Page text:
Kohn maintains that it isn’t the school’s place to train students for their future jobs. The reality is that many students stay in school because they see a connection between their futures and their educations. Two-thirds of all high school students attempt college or university, but only one-fifth of students end up with a four-year degree. Nowadays, a university education is a huge financial burden to take on without knowing what the return on one’s investment is going to be.Myth: Schools are too much like businesses.
Kohn finds fault with the accountability movement’s premises that competition among schools will lead to eventually better quality education for young people. Kohn argues that schools lack a worthy purpose. He lashes out against the memorization of facts. His solution? “To be well educated, then, is to have the desire as well as the means to make sure that learning never ends.” Ok, I get that Mr. Kohn, I really do. He calls for universities to get more involved in education reform. Good stuff.Myth: Schools overemphasize achievement.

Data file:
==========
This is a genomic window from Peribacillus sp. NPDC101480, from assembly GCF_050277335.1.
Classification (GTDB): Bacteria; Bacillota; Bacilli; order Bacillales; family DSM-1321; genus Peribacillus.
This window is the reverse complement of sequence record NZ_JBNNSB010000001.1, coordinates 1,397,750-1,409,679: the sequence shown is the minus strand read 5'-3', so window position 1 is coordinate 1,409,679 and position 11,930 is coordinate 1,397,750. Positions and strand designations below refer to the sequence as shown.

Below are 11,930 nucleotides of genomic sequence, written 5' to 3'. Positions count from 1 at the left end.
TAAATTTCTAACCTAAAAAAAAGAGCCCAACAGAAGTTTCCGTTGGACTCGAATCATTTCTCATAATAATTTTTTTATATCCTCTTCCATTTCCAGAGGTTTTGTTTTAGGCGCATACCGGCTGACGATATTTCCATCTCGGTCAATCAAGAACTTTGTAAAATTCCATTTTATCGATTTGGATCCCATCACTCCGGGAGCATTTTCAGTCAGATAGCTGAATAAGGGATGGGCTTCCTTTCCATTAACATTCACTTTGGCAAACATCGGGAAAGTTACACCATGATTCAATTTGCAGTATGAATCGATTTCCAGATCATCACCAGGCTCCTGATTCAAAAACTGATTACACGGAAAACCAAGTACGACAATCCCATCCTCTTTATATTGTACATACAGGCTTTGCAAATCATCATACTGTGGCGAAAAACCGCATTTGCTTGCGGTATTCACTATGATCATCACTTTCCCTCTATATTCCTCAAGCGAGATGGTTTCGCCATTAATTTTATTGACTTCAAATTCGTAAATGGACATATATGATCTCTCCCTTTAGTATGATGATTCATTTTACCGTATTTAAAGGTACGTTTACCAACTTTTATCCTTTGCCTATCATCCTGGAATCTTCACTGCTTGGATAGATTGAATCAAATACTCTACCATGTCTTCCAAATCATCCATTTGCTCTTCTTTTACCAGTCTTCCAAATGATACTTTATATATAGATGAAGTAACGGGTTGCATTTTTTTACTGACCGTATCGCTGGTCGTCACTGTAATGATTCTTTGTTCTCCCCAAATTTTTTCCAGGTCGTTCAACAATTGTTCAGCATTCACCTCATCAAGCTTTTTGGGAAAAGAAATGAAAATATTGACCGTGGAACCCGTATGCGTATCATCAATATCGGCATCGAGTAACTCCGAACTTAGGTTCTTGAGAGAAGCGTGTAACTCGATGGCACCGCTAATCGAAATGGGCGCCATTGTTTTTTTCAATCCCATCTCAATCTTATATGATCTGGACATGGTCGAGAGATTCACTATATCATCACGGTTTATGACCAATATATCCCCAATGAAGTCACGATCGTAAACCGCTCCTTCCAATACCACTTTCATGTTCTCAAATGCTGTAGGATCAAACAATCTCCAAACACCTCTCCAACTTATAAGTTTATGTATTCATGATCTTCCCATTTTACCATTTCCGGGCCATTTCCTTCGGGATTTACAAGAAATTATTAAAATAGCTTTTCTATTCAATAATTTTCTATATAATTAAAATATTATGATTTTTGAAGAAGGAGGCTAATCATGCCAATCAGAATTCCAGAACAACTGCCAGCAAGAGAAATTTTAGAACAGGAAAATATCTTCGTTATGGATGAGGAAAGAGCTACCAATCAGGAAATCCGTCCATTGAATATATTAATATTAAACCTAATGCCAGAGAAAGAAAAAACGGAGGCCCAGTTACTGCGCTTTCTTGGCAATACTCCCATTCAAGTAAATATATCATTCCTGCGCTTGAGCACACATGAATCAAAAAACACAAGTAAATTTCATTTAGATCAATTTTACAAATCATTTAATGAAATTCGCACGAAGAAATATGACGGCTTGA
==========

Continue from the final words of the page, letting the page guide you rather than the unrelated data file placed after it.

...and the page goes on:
This is Kohn’s pill that I can’t swallow. Kohn writes that authentic learning is stifled by pushing students to excel according to grades, especially standardized testing. He doesn’t agree with the SAT. He attacks grade inflation and even teacher praise of students in general.Kohn is to educational reform what Malcolm X was for the Civil Rights Movement of the 1960s. That is, as far as reform goes, they both were important propelling sources who affected the mainstream way of thinking but were not always accepted by the mainstream. I appreciate Kohn’s brilliance, but only in a wow-that-makes-you-think kind of way. Yes, too much of our financial and human resources seem to be devoted to educational reform policies that blow with the political winds, seemingly in a different direction each election. Kohn may be the Gargamel of public education, but his arguments are important because us educational smurfs come up with the best potions under pressure.